I've found that some alkaline solutions can darken the wood.  I once put a baking soda solution on a sample and it got dark but was kind of a gray tone that I didn't quite like.  

On the current build after trying a few things, I finally settled on the horse/rabbit sauce.  Someone sent me some, I didn't make it myself.  On top of that I added a pale yellowish natural dye.  It doesn't look yellow in normal lighting but in bright sunlight it glows gold.  Direct sunlight makes most anything look bright gold though.   

This is what it looks like indoors and the light source.  That's an led bulb in the lamp and just a little natural light through the window.  

IMG_6920.jpg

IMG_6921.jpg

IMG_6922.jpg

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2 minutes ago, MikeC said:

That looks good Don,  did you make the varnish?  I like the color of it.  

We have to use something, chemical or dyes or stain, or just leave the wood white.  Those seem to be the only options available.   

I've found that some alkaline solutions can darken the wood.  I once put a baking soda solution on a sample and it got dark but was kind of a gray tone that I didn't quite like.  

On the current build after trying a few things, I finally settled on the horse/rabbit sauce.  Someone sent me some, I didn't make it myself.  On top of that I added a pale yellowish natural dye.  It doesn't look yellow in normal lighting but in bright sunlight it glows gold.  Direct sunlight makes most anything look bright gold though.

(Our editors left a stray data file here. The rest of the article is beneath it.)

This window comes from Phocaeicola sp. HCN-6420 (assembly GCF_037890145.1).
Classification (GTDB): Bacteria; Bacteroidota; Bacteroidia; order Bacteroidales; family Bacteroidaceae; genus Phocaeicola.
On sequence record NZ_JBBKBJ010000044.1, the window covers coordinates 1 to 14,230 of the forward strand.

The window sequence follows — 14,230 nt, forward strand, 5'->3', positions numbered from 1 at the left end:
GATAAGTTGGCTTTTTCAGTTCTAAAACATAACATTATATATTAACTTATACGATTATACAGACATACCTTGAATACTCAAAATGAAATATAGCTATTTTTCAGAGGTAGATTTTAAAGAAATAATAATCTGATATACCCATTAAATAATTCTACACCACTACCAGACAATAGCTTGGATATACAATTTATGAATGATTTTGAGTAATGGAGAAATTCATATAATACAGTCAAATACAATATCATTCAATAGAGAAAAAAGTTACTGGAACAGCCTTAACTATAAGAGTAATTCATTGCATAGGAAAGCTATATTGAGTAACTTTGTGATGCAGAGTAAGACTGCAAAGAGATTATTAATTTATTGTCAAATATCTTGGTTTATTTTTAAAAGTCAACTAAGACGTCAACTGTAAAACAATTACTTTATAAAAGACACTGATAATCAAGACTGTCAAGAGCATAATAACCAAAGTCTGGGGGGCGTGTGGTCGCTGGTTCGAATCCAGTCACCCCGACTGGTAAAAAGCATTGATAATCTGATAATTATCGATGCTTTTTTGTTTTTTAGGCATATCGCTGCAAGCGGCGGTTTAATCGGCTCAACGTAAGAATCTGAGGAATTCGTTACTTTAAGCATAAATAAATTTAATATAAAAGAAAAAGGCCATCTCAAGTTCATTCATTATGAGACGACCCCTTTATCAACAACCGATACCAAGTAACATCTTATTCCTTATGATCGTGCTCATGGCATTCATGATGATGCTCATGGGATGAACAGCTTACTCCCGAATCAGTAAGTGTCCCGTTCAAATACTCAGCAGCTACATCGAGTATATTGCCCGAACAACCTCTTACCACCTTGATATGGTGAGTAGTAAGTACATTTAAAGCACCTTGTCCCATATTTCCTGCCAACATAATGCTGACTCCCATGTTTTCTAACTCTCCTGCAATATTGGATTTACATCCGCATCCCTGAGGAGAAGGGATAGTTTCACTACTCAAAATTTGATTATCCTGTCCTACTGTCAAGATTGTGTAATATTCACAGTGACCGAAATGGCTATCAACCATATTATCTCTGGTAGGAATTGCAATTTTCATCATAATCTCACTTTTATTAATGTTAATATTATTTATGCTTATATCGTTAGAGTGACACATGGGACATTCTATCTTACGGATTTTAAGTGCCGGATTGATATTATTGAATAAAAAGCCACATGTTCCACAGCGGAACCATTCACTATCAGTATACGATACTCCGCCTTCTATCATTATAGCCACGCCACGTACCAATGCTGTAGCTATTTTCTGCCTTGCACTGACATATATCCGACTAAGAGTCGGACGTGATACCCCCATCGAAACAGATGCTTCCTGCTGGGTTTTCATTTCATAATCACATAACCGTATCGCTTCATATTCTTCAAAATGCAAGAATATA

This is what it looks like indoors and the light source.  That's an led bulb in the lamp and just a little natural light through the window.  

IMG_6920.jpg

IMG_6921.jpg

IMG_6922.jpg

That's a nice color, Mike. Not too cheesy gold looking. Much more natural. 

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1 hour ago, Don Noon said:

The only decent comparison is with a reference sample or instrument, side-by-side under identical conditions.

Here is a photo of maple I just got out of the chamber this morning.  There are torrefied vs. untorrefied small samples of the same wood.  In the background are the halves of the same wedge:  the dark one is the planed outside surface that was UV tanned before cooking, and the other is the resawn face.  I will be testing the samples to see what UV does AFTER being torrefied.

1171295159_Maplecomparison.JPG.31366518564b2b9b779355a602f6a21a.JPG

And here's a side-by-side comparison of a torrefied back vs. the ex-Jackson Strad.

IMG_1031.JPG.2a4047229b262d0704d91cadae157669.JPG